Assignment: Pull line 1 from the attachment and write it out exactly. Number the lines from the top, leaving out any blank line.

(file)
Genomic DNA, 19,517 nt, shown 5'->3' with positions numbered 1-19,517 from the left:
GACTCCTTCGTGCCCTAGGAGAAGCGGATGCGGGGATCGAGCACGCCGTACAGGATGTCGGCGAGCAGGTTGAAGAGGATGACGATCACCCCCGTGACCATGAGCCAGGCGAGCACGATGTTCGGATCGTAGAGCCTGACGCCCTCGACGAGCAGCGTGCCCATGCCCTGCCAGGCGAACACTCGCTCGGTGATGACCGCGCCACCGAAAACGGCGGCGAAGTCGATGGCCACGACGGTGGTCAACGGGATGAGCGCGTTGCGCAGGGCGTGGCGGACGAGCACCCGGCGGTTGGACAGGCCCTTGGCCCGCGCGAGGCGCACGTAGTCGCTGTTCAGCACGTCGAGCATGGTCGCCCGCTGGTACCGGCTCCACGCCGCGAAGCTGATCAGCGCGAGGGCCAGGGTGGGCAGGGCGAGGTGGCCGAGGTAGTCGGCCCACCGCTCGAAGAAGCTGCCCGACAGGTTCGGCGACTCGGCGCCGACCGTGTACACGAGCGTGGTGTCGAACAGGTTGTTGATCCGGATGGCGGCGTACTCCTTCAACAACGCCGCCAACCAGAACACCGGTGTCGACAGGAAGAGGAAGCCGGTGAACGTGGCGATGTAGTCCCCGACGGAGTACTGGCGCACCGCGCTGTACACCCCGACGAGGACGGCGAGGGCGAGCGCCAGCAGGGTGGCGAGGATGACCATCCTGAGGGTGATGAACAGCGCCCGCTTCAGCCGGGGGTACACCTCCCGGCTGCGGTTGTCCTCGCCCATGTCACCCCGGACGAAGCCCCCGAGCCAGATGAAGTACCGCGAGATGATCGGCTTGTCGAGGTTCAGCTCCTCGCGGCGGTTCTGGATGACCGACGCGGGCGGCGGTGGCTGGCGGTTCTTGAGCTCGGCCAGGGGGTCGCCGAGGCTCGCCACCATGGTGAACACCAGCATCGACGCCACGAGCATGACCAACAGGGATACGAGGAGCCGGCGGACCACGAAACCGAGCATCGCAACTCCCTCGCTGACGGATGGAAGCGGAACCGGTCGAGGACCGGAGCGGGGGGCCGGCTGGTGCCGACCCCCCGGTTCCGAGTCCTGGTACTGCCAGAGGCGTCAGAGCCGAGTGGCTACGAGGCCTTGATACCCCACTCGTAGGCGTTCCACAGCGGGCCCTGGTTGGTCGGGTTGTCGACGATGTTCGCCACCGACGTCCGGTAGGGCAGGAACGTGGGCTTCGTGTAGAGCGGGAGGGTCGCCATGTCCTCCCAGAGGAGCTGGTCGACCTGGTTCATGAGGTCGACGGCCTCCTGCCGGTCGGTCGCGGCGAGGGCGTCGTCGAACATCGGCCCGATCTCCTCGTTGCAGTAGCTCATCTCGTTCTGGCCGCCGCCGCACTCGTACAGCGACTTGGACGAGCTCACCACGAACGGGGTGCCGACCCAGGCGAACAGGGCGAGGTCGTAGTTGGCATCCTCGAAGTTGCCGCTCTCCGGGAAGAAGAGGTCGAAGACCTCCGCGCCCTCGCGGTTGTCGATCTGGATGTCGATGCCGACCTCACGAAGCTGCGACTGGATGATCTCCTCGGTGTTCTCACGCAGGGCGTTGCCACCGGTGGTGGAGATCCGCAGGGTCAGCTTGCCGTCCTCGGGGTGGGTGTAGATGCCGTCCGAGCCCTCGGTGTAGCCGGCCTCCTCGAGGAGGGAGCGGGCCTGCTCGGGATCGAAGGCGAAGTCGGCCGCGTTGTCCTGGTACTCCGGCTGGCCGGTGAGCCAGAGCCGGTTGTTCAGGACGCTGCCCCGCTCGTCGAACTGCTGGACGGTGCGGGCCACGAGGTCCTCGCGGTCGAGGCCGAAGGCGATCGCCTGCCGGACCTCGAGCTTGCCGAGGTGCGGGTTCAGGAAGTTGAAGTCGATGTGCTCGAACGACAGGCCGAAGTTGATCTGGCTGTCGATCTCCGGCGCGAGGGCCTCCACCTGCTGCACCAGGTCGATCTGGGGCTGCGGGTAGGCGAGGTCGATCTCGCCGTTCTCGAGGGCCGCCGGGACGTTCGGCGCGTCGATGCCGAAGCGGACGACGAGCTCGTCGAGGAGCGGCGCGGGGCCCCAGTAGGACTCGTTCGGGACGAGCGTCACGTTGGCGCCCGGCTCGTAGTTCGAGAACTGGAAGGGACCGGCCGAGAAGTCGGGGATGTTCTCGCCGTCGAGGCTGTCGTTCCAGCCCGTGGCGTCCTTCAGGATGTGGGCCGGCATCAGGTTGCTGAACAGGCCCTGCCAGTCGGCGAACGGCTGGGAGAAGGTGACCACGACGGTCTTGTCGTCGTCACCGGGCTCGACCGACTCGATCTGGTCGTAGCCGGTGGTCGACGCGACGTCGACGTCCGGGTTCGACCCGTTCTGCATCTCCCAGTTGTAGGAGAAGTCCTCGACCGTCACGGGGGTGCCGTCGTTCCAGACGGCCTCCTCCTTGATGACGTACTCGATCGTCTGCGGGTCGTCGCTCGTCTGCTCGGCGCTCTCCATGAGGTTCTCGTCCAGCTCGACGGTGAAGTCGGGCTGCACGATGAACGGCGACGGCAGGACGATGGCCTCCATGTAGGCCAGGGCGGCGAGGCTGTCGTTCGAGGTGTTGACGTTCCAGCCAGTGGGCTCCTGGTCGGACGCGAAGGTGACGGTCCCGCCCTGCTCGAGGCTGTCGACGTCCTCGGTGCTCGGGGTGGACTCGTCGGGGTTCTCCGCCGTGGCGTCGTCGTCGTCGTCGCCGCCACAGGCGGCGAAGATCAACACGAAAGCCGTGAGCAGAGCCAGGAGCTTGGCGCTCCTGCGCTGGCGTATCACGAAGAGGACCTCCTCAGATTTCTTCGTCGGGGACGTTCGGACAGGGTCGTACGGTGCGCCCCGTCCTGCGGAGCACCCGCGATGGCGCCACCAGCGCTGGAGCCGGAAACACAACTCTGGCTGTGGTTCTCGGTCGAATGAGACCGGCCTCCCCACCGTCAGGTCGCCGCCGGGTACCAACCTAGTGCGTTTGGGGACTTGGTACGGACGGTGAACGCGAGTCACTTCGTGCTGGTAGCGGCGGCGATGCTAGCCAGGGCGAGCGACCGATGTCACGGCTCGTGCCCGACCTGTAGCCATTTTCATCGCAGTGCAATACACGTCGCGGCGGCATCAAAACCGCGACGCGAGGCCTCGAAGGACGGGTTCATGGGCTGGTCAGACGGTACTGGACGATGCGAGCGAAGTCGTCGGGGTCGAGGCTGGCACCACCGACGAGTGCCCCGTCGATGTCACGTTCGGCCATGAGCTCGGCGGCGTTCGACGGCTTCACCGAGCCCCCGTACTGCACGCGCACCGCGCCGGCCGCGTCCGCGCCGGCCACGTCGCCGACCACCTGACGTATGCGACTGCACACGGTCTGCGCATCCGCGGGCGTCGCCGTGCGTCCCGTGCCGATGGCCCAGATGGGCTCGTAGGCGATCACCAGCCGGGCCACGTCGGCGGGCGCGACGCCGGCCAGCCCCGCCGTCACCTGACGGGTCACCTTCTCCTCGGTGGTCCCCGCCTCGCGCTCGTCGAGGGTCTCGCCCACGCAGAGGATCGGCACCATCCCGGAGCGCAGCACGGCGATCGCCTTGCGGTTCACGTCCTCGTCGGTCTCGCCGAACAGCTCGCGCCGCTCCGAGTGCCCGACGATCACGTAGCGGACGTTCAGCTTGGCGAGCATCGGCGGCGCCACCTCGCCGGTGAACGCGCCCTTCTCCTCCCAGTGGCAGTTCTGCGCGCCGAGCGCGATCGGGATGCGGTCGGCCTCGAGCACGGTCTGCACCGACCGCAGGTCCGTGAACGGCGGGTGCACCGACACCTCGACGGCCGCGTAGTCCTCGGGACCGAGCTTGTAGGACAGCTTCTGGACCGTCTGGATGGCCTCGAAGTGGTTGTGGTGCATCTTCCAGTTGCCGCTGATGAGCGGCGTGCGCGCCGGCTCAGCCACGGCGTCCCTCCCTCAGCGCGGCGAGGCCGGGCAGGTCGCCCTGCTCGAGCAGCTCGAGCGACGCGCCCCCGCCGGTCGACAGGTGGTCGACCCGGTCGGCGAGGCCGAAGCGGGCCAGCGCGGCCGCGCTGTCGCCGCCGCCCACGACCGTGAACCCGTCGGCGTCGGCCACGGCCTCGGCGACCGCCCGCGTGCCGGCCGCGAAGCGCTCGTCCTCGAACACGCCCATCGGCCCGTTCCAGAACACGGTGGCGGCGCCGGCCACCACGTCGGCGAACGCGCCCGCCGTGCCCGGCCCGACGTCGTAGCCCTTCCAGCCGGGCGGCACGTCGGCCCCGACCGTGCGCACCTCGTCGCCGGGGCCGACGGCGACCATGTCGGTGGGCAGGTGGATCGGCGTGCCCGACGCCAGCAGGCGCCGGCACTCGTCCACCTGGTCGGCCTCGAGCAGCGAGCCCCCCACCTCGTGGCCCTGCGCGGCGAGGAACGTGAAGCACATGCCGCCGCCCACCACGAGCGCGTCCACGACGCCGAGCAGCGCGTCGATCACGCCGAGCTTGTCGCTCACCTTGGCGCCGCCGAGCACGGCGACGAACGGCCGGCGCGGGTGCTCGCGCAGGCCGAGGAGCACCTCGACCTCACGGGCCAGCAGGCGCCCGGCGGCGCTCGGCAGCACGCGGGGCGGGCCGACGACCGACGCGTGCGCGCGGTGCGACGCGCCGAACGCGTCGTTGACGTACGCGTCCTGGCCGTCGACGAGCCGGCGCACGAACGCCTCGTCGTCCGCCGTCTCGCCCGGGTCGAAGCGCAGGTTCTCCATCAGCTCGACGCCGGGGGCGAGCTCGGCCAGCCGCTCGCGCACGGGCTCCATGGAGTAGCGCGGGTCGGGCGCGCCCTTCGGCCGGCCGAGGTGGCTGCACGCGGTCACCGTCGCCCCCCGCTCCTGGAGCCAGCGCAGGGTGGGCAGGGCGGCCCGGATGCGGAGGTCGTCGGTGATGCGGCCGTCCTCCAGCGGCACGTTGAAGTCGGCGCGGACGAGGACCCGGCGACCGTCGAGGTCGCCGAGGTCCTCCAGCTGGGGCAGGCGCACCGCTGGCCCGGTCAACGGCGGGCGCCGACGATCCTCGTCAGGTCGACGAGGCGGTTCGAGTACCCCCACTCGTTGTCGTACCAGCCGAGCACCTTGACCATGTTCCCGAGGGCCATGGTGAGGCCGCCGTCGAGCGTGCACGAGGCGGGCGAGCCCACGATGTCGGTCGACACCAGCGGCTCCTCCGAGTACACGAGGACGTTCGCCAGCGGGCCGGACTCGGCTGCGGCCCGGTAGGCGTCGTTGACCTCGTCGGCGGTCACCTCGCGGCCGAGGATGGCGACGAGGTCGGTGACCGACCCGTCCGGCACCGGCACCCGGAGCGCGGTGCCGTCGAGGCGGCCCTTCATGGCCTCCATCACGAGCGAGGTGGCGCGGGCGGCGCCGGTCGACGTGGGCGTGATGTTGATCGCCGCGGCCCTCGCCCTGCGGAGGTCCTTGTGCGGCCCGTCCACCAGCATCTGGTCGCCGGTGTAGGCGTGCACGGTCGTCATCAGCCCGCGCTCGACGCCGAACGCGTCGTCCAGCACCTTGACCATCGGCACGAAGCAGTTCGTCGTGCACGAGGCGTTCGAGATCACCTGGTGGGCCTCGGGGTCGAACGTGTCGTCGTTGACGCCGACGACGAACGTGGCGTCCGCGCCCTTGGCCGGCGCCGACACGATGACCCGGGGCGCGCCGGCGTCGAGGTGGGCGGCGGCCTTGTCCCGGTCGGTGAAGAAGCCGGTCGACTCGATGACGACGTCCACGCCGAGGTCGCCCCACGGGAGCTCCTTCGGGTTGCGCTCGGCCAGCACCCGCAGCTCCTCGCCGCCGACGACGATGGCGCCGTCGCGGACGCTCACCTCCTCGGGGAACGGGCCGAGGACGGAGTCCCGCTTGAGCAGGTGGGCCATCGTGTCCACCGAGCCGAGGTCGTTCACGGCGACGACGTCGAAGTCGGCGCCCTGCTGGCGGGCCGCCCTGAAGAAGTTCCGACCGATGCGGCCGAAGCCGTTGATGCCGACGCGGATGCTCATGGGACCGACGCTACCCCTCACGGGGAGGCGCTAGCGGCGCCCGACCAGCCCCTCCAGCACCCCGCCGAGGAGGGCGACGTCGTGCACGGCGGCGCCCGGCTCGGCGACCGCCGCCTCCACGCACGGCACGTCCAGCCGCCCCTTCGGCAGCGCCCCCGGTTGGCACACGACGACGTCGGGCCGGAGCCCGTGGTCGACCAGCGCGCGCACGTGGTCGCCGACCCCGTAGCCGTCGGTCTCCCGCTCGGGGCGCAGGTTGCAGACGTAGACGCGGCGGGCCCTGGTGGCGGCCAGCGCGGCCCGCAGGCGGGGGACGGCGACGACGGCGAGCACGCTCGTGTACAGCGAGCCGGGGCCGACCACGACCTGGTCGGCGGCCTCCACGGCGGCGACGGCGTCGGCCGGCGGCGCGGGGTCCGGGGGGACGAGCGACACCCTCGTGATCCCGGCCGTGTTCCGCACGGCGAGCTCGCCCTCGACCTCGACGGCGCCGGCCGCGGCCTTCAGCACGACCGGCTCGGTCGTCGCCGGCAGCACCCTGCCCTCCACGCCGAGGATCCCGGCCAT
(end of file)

Genomic DNA, 19,517 nt, shown 5'->3' with positions numbered 1-19,517 from the left: